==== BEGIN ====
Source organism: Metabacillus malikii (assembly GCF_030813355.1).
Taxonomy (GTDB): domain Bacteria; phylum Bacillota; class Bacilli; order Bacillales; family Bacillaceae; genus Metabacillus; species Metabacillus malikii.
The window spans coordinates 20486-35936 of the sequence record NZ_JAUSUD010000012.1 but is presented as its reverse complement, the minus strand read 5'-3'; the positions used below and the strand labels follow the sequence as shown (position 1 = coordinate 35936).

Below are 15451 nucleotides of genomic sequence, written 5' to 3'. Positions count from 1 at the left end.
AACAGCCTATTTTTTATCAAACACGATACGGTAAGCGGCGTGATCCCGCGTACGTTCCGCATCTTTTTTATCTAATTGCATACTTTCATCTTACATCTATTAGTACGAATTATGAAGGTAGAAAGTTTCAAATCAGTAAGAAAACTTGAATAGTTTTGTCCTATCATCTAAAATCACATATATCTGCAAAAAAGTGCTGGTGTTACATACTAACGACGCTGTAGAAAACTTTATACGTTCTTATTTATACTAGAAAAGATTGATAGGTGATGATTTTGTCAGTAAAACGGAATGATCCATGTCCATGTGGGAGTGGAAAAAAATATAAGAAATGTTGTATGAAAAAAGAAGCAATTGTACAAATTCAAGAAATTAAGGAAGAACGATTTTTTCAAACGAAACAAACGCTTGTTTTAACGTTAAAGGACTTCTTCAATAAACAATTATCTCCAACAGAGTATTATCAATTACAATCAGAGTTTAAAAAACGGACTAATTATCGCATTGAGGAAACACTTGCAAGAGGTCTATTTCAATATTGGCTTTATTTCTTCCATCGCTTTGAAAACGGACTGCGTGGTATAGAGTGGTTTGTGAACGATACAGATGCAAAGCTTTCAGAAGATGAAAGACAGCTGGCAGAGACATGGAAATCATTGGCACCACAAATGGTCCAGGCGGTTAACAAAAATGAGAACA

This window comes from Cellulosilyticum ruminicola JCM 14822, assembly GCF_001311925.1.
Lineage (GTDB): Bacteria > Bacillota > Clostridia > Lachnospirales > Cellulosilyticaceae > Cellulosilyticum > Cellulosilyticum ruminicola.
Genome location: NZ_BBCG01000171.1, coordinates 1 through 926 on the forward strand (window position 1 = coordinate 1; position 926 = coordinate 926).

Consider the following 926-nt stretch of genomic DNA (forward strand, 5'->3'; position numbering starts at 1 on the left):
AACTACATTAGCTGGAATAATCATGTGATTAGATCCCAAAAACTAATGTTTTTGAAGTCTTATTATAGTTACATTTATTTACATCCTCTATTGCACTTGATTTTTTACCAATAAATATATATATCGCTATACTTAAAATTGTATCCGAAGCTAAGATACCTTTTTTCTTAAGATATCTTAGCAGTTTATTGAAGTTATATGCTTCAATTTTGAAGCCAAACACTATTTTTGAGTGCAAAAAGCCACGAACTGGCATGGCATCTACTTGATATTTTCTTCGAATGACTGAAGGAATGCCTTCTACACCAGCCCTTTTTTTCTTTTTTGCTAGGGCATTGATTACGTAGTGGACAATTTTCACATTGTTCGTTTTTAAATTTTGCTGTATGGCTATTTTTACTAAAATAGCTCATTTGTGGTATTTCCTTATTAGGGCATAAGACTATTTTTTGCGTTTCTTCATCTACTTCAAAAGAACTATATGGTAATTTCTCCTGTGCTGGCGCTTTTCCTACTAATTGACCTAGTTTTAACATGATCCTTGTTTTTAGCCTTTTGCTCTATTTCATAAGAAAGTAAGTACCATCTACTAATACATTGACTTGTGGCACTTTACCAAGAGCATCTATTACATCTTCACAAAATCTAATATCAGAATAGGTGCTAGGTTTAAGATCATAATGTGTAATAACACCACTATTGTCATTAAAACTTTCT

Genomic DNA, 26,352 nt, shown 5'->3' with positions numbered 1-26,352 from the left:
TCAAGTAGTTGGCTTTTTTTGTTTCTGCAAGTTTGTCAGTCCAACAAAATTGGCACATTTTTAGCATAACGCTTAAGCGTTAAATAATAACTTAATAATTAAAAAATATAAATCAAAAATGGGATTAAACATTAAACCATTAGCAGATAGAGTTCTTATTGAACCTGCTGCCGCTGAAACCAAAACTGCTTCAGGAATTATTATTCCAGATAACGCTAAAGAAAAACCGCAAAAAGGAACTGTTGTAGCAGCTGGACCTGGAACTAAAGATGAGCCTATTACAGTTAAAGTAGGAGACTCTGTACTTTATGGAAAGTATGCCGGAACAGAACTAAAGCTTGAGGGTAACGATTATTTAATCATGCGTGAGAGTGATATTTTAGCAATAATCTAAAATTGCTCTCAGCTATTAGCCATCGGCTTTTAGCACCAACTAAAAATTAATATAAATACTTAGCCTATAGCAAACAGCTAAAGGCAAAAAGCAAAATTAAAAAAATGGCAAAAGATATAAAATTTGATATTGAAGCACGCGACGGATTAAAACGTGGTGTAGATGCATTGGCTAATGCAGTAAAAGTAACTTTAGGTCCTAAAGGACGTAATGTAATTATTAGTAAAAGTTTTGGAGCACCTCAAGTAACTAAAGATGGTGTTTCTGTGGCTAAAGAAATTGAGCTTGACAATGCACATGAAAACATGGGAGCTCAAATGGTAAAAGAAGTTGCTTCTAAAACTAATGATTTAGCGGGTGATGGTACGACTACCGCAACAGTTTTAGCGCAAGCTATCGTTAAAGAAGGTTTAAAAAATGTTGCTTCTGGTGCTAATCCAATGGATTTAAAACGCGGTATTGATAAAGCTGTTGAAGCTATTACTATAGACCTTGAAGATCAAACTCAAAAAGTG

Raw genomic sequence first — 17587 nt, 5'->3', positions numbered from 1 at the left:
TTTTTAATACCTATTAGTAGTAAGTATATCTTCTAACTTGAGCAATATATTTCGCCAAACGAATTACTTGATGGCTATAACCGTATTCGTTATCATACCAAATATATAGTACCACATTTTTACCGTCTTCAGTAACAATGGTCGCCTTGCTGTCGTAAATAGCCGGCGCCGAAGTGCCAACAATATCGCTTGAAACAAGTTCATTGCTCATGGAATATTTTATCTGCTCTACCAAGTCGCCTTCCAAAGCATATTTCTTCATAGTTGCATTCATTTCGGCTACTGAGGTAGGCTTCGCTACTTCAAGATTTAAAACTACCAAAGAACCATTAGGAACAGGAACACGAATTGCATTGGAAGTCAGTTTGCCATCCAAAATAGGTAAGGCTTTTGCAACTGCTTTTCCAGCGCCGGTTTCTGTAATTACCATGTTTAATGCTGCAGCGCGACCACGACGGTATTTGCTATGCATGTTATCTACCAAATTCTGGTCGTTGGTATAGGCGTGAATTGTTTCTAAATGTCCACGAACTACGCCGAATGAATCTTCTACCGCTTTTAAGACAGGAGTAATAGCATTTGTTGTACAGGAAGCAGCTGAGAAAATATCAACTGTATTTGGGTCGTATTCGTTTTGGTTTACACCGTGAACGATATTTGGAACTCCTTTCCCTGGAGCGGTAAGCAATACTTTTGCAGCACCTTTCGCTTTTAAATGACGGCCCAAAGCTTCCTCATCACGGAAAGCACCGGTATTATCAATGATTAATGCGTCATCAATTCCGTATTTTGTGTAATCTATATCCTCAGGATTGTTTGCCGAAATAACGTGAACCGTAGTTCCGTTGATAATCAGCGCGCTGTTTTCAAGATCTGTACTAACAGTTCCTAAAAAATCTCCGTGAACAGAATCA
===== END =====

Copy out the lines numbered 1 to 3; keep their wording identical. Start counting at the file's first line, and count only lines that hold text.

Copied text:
Source organism: Metabacillus malikii (assembly GCF_030813355.1).
Taxonomy (GTDB): domain Bacteria; phylum Bacillota; class Bacilli; order Bacillales; family Bacillaceae; genus Metabacillus; species Metabacillus malikii.
The window spans coordinates 20486-35936 of the sequence record NZ_JAUSUD010000012.1 but is presented as its reverse complement, the minus strand read 5'-3'; the positions used below and the strand labels follow the sequence as shown (position 1 = coordinate 35936).